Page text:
It's easy to tell when an author loves her characters. Someone has taken time to ensure they don't say trite things or move in conventional ways. The author has spent time with them, thinking them into full human beings, giving them circumstances in which their humanity raises up or flags under trial. Setting them in a specific time and place. It's wonderful to read a book that has been shaped so lovingly.
Tattler's Branch is a charming and tense read. The laborious opening descriptions of this apparently southern, or simply backwoods, community almost had me moving on, but I stayed in Skip Rock and was glad to meet Lilly. I thought this was an incredibly thoughtful and well rounded character. There was a strength to Lilly that I appreciated, but only because it was coupled with her honest fear in some of the more suspenseful scenarios of the book.
Impressed with her tenderness towards the people in her community I found the revelation regarding Lilly's pregnancies to be particularly touching and well written section of the book. The touching metaphor closing the chapter of this painful loss left me with a lump in my throat. "The breeze teased the petals just out of reach when she bent to pick them up. They danced across the yard and out of sight. Lilly lifted the vase and studied the peonies. They wouldn't last long either, but they were no less lovely, no less significant, for the briefness of their time. She would enjoy them while she could."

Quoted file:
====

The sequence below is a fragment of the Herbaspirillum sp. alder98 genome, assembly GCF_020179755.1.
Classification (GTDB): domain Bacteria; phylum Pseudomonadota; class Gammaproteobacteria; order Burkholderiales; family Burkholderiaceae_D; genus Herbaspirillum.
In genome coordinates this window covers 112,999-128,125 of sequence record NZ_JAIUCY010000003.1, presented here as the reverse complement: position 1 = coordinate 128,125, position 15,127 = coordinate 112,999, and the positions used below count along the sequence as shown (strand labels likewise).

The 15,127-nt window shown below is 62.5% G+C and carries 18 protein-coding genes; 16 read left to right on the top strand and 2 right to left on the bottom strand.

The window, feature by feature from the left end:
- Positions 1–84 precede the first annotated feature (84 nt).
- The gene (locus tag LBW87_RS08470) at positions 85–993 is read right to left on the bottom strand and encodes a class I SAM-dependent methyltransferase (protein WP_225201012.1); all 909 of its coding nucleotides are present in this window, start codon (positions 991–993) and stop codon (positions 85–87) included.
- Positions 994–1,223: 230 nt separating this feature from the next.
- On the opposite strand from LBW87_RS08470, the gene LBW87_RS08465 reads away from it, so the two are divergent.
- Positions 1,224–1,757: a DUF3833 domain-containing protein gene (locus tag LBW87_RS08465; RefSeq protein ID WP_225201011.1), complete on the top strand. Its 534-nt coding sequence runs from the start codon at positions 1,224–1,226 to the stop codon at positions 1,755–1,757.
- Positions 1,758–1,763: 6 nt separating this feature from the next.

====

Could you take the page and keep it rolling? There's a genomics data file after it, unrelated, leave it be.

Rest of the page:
The book was more suspenseful than I had expected, but didn't seep into the margins of soap-opera-esque dramatics. I felt the tension of flesh and bone, love and failure, good and evil in every bend of the story. The only course it took towards the end was a little heavy handed in it's hope for Shade's salvation. I didn't think Lilly was out of line when she tells him that "we're all sinners...the ground at the foot of the cross is even", but I wasn't clear that Shade's response was genuinely redemptive. His perspective on things is lost by the end, we don't really know what he's thinking or how he's calculating thing, what's churning inside of him once the story stays with Lilly.
Overall, the story is a charming puzzler and one I would read again. I kept looking for traces of inauthenticity, but the characters feel true and the story is not overblown. The only detraction for me was the cover art. Why in the world would make a period piece and then put a woman on the cover who looks like a model in 2013? The only thing that tells you this might not be a modern-day story is the dress she's wearing. I guess even Christian fiction has to look Vogue.
You can read more from Jan Watson here.
This review has also been posted to Amazon and Goodreads.